Red Bull Arena opening to little fanfare
The most important soccer stadium opening in the United States since the Home Depot Center is nearly upon us, so the enthusiasts and the stadium nerds among us should be shaking in excitement.
If you to fall into both camps (as I do), perhaps you should sit down. You don't want to hurt yourself once the hysteria kicks in.
Champagne corks will be pop as Red Bull Arena opens just outside New York in less than a month. The facility, in Harrison, N.J., is destined to immediately ensconce itself as royalty among the land's professional soccer facilities because of its grandeur and its location in the nation's most important media market. It really does look like a gem, a 25,000-seat beauty replete with more bells, whistles, advanced technology, modern amenities and general fancy-schmancy than all the others.
So the nation's soccer supporters should be giddy with delight, and media horns should be honking fiercely.
But are they?
The truth is, I am feeling uneasy about a hype machine that seems a little slow to crank -- and may yet prove difficult to tug out of port. Lots of good soccer supporters out here, people who know their Robinhos from their Ronaldos, seem to have missed the news that such an important moment is unfolding in domestic soccer.
If I compare this to the 2003 Home Depot Center christening, I just don't sense the same overall understanding that something momentous is upon us.
It could simply be a (somewhat flattering) symptom of soccer's arc of interest in the United States. In 2003, truth be told, there weren't nearly as many storylines to debate and dissect as today. A fairly minimalist stage included just 10 MLS sides and only one other soccer-specific stadium. Today's swollen arrangement features 16 teams (with two on deck), designated players, and new grounds that seem to be sprouting like spring wildflowers. There's also labor strife to fret over. And it's a World Cup year to boot.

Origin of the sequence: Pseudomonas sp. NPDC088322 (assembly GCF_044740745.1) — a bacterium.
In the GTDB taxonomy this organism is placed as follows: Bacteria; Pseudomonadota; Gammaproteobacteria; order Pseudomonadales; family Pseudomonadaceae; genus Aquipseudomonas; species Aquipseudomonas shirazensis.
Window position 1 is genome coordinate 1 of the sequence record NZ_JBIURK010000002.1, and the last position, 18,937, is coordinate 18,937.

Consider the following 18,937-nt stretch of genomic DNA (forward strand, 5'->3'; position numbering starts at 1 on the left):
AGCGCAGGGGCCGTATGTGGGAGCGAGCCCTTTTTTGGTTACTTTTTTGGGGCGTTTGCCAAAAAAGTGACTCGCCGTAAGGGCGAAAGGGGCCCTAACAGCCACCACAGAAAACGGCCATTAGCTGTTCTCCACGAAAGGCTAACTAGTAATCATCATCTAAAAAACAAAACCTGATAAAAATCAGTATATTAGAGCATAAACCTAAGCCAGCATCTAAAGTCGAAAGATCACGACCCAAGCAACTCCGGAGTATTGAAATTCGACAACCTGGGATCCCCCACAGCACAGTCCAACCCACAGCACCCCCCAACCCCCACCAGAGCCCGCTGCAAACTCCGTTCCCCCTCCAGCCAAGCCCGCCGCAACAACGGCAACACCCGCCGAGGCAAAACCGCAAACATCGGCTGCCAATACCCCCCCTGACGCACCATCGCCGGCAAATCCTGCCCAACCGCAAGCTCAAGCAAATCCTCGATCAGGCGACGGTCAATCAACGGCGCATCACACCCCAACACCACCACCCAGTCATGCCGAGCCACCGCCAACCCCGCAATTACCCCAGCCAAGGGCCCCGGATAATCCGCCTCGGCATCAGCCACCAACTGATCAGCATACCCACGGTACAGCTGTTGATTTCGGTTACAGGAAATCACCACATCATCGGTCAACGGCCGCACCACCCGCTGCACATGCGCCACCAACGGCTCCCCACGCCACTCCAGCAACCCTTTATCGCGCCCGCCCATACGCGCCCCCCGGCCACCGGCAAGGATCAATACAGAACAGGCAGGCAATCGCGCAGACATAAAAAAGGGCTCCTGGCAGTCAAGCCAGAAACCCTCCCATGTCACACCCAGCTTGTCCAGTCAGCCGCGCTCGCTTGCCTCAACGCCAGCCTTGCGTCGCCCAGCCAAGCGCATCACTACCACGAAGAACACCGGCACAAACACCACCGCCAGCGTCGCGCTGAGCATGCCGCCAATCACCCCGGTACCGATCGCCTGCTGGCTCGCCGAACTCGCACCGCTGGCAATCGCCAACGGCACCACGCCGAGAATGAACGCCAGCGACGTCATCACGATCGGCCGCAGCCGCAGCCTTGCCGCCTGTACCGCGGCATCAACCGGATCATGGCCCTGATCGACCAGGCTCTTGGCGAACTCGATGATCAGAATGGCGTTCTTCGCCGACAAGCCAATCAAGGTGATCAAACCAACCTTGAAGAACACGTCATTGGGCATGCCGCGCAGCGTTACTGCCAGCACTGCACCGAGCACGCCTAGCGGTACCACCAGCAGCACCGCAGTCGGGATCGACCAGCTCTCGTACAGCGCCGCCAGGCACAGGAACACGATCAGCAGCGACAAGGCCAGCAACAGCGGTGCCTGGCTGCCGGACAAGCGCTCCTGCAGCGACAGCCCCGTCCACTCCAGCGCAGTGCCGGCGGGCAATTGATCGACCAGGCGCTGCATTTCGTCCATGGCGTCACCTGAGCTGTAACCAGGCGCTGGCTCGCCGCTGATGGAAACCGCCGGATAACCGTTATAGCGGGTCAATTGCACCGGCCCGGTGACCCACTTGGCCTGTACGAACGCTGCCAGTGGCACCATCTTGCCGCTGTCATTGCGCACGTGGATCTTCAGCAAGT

So maybe the comparison isn't quite fair. The Home Depot Center opening stood out like a beauty queen at a rotisserie baseball convention, not just because it was such a meaningful, brick-and-mortar metaphor for soccer's progress, but also because there just weren't as many evocative plot lines unfolding.
I also have a feeling there is one other significant element at work here: The Red Bull organization is working against the flow of history. The MLS franchise in New York has gotten it wrong over the years in so, so many ways. Targets for success were arranged at a comfortable and friendly distance in those early years, and yet the organization repeatedly fired high and wide.
None of that is the current regime's fault -- but that doesn't matter to the here and now. The Red Bull suits from Salzburg inherited what poker players might call a "crappy hand," but it is what it is. Red Bull officials prefer that fans focus today on what the organization has done right, such as acquiring two designated player slots and building a spectacular stadium with no public money. But they also acknowledge a hard truth: No matter what they do, some of the jaded fans simply aren't going to buy into the franchise brand.
Some supporters can be won back, which is precisely why this is such a critical moment for the franchise.